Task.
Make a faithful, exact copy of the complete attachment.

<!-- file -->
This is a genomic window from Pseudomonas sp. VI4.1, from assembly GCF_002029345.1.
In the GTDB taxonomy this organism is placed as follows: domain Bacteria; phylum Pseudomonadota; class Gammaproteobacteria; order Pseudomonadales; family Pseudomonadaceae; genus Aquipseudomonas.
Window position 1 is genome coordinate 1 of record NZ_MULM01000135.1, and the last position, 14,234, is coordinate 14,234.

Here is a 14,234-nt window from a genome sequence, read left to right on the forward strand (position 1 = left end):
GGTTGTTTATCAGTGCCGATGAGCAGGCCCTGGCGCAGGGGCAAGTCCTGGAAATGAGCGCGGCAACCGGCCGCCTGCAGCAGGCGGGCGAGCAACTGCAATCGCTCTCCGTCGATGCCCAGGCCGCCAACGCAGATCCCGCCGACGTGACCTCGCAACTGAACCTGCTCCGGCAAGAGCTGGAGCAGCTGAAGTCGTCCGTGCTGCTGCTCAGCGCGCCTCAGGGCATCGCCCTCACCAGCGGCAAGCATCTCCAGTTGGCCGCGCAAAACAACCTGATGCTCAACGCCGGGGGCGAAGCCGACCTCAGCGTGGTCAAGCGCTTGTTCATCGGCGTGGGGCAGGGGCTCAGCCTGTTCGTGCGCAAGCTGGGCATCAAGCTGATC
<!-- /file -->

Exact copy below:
This is a genomic window from Pseudomonas sp. VI4.1, from assembly GCF_002029345.1.
In the GTDB taxonomy this organism is placed as follows: domain Bacteria; phylum Pseudomonadota; class Gammaproteobacteria; order Pseudomonadales; family Pseudomonadaceae; genus Aquipseudomonas.
Window position 1 is genome coordinate 1 of record NZ_MULM01000135.1, and the last position, 14,234, is coordinate 14,234.

Here is a 14,234-nt window from a genome sequence, read left to right on the forward strand (position 1 = left end):
GGTTGTTTATCAGTGCCGATGAGCAGGCCCTGGCGCAGGGGCAAGTCCTGGAAATGAGCGCGGCAACCGGCCGCCTGCAGCAGGCGGGCGAGCAACTGCAATCGCTCTCCGTCGATGCCCAGGCCGCCAACGCAGATCCCGCCGACGTGACCTCGCAACTGAACCTGCTCCGGCAAGAGCTGGAGCAGCTGAAGTCGTCCGTGCTGCTGCTCAGCGCGCCTCAGGGCATCGCCCTCACCAGCGGCAAGCATCTCCAGTTGGCCGCGCAAAACAACCTGATGCTCAACGCCGGGGGCGAAGCCGACCTCAGCGTGGTCAAGCGCTTGTTCATCGGCGTGGGGCAGGGGCTCAGCCTGTTCGTGCGCAAGCTGGGCATCAAGCTGATC